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28th July 2014

Developer sent to prison for flouting safety laws

A developer has been sent to prison for 30 months and give a £5000 fine after repeatedly breaching prohibition notices which were put in place to ensure the safety of workers while redeveloping a former office block in Parkeston, Essex.

The Health and Safety Executive (HSE) visited the site following complaints from local residents worried about debris falling from upper storeys and of the danger to workers being left without any protection from falling while working at height.

The developer, who was found to be in control of workers at the site, verbally abused the HSE Inspector who visited. The inspector had to return with Essex police officers later to serve prohibition notices requiring an immediate stop to unsafe work at the site. The developer reacted strongly to this, physically assaulting the inspector.

After further reports that work had not stopped, HSE issued a further prohibition notice, which was breached within just one hour of being served!

HSE’s investigation found that there were no safety measures in place to prevent injury to workers from debris falling from height and that there was also a real risk of injury to members of the public using the road and pavement next to the Parkeston House site.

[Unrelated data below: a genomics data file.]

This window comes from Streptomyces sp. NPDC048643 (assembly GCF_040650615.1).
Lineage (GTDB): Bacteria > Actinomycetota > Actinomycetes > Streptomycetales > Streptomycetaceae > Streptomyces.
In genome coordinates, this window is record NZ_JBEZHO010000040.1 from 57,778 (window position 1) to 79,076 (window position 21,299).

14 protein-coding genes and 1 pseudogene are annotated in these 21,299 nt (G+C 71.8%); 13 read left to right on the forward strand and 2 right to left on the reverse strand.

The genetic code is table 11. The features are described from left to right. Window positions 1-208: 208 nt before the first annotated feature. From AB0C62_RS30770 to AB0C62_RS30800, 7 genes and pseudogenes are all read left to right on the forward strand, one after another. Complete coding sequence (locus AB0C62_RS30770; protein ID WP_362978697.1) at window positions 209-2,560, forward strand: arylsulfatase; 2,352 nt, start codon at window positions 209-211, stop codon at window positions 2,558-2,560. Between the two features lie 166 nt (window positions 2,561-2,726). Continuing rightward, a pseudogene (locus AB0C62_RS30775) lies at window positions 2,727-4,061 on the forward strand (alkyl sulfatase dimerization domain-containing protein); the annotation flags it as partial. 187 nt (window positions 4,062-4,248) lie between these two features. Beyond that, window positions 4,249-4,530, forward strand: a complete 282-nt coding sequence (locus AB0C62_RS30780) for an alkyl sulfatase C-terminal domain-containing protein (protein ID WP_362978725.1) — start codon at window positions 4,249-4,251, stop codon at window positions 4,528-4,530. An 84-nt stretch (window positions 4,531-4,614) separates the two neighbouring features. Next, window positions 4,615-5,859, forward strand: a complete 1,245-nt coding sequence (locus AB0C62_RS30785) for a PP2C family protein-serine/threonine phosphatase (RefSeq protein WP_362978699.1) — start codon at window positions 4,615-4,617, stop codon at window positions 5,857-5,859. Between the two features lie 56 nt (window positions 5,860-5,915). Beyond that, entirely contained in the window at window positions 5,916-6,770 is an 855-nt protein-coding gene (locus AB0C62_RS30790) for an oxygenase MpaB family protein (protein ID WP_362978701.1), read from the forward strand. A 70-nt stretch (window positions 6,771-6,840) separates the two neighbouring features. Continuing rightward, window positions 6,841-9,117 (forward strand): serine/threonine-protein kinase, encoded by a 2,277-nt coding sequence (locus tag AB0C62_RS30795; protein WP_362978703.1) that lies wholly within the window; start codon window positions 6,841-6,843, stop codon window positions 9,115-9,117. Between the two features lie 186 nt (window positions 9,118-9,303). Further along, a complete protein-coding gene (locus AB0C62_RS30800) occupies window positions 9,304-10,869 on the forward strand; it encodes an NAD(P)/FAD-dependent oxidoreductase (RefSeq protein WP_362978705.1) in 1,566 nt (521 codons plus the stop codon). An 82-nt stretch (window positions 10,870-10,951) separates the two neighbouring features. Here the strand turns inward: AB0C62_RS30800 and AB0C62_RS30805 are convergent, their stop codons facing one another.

The developer was given a 30 months prison sentence after being found guilty of two breaches of section 3(2) of the Health and Safety at Work etc Act 1974, to be served concurrently with three 12-month prison sentences after being found guilty of three counts of contravening a Prohibition Notice contrary to section 33(1)(g) of the same Act. He was also ordered to pay costs of £5,000.

After the hearing, the HSE Inspector involved in the case said:

“Although no one was injured as a result of the woefully inadequate working practices this is nevertheless a serious case.

“The working conditions on this site were truly appalling with absolutely no provision for workers’ safety. In addition, the repeated breaching of prohibition notices – without any attempts to put right the reasons why work had been stopped – put workers and the general public at serious risk.

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